Presented by Lila Talcott-Travis from Yggdrasil Urban Wildlife Rescue
“Pity the poor tree squirrel. Throughout history, it has rarely been the object of much attention. Ignored both as a heroic beast and as despicable vermin, the squirrel has inspired few myths, poems, or art. What can be the reason?… Perhaps because they are so common, they are overlooked… Whatever the reason, there is much to ponder about the family of squirrels, from their unique tails to their evolutionary development in tune with trees such as the oak and pine.”
Squirrels: A Wildlife Handbook
In Greek, skia means “shadow” and oura means “tail”. Put them together and you get Sciurus, the genus of squirrels!
Come and learn about the shadow-tails on our walk, lead by Lila Talcott-Travis, a longtime wildlife rehabber and student of squirrel morphology, natural history, and lore.
Squirrels have achieved a place of distinction in European and English family crests as a symbol of retirement or retreat into the forest, something we all probably think about living in bustling Oakland. Take a time-out from your busy life to learn about…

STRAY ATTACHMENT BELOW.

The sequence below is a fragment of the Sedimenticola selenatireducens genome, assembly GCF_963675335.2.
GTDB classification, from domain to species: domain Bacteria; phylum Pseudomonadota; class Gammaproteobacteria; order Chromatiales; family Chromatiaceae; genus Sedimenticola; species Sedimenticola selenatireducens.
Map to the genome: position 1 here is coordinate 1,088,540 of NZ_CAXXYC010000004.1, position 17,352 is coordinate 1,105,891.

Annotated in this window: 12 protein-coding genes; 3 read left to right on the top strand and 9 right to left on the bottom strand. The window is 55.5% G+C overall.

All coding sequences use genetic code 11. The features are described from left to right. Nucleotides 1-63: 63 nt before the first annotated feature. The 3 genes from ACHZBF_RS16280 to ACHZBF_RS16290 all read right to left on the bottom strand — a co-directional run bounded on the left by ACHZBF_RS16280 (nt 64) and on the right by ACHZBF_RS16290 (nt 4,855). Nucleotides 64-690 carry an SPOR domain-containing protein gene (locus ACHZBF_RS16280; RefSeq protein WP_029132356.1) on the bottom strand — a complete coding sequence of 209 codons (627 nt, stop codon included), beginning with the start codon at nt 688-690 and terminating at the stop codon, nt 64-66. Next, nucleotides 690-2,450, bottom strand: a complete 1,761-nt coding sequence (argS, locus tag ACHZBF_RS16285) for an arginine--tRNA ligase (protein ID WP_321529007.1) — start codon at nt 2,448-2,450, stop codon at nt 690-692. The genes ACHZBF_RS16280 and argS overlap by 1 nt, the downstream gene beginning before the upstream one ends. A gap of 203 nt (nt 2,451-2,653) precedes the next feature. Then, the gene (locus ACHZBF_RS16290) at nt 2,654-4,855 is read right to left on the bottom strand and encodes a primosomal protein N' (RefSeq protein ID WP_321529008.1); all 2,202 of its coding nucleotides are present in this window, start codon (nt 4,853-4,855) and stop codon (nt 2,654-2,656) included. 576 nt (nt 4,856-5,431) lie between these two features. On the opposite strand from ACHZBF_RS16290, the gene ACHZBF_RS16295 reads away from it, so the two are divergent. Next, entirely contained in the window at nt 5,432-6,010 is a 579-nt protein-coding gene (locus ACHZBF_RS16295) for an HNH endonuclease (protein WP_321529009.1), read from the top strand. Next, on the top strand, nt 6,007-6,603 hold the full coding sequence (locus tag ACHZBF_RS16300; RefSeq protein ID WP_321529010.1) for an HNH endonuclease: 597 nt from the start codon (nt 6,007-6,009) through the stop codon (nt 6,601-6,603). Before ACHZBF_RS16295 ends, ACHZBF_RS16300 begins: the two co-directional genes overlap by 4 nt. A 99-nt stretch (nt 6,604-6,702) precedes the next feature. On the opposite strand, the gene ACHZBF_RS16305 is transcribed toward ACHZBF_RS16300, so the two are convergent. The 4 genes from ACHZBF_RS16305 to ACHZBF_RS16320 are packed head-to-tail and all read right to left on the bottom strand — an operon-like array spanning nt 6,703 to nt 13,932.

- Their acute sense of smell! They can smell a rotten or insect infested nut through the shell, and even find caches of nuts under the snow by sniffing them out.
- Their bushy tails! Tails are used for communication, protection from the elements, balance, warmth, and to confuse predators.
- Their evolution with trees! Squirrels and trees have been evolving together for thousands of years, and some production patterns of nuts and cones are thought to have been influenced by squirrels.
- Lots of other things you didn’t even know you wanted to know…
We’ll see you at the walk!